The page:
Notes on the Newer Remedies: Their Therapeutic Applications and Modes of Administration, Second Edition Page: 56
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56 NO TES ON THE NE WER REMEDIES.
harmless. As much as 75 grains (5 grammes) have been
given to man in the course of six hours without causing
deleterious effects except some uneasiness about the
abdomen and an unpleasant taste in the mouth.
Therapeutic Applications.-Bromol has been em-
ployed successfully as a local remedy in diphtheria, and
internally in cholera infantum and in typhus fever as an
intestinal disinfectant. Quite recently it has been recoim-
mended for the expulsion of tapeworms, being said to be
of special value against mediocalellata and bothriocepk-
Administration.-For local use bromol is applied
from a solution in glycerin of the strength of I to 25.
Internally, especially in cholera of children, it can be
given in doses of from 1 to 4 of a grain (0.005 to
0.015 gramme). For tapeworm the remedy can be given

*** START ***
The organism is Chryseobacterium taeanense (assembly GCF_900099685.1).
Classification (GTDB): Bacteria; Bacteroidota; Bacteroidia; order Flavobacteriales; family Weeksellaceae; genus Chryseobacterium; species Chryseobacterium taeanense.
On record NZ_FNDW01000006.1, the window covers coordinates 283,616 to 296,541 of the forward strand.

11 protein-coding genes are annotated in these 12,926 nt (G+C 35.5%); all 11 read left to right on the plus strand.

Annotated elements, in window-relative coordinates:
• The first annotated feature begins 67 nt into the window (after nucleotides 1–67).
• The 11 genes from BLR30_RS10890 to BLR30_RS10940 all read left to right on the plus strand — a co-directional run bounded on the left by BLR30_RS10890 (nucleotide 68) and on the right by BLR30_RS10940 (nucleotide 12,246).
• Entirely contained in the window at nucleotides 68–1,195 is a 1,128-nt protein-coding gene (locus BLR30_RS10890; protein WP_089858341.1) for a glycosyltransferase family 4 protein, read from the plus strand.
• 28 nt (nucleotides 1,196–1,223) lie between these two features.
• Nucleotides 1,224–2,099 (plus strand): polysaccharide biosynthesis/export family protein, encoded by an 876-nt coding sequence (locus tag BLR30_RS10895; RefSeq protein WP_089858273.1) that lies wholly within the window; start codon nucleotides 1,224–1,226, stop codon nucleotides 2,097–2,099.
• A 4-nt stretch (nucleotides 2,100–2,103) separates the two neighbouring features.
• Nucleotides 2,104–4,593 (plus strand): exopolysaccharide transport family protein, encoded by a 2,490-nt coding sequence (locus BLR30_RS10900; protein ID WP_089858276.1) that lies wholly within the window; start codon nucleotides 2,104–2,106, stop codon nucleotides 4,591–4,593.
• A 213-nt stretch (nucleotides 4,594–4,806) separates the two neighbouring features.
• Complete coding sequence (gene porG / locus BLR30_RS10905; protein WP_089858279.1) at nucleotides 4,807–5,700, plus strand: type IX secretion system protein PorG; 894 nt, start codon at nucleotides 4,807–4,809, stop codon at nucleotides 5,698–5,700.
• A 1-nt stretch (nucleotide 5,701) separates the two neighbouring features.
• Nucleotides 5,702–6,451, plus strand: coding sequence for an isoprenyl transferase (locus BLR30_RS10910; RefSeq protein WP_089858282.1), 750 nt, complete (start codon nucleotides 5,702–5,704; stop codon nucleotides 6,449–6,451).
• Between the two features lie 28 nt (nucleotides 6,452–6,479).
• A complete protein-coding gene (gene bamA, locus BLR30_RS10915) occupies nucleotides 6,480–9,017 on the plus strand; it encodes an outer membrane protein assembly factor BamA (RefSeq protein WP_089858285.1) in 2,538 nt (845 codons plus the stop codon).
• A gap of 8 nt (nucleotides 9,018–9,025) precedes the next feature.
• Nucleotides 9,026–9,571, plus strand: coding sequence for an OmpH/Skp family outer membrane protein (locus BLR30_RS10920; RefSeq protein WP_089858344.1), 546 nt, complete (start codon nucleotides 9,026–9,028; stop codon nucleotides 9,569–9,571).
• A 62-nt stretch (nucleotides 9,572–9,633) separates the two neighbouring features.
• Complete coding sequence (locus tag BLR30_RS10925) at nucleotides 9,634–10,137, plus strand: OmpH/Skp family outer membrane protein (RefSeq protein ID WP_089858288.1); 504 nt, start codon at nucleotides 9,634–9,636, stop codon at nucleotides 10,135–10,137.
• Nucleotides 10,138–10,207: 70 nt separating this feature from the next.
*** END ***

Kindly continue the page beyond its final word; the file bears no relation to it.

in single doses of from 2 to 4 grains (0o.I3 to 0.26
gramme) repeated until the expulsion of the animal is
This plant, known under the common name of red bil-
berry and red whortleberry, is the Vaccinium vitis idea.
It has not been analyzed as yet.
Therapeutic Applications. Brousnika has been tried
with excellent results as an antirheumatic; it is said to
have relieved, and even cured, rebellious cases of rheu-
matism in which all other treatment, medicinal and
otherwise, had proved of no avail.
Administration.-Red bilberry is given in the form
of a decoction, in doses of from 2 to 4 drachms (30 to
6o grammes) in water during the course of twenty-four
This plant contains two amorphous alkaloids of an
extremely bitter taste, bryonine and bryonidinc, the latter
being a powerful irritant to the gastro-intestinal mucous
membrane. The chemical nature of the chief alkaloid,
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Cerna, David. Notes on the Newer Remedies: Their Therapeutic Applications and Modes of Administration, Second Edition, book, 1894; Philadelphia, Pennsylvania. (texashistory.unt.edu/ark:/67531/metapth143542/m1/55/: accessed September 26, 2017), University of North Texas Libraries, The Portal to Texas History, texashistory.unt.edu; crediting University of Texas Health Science Center Libraries.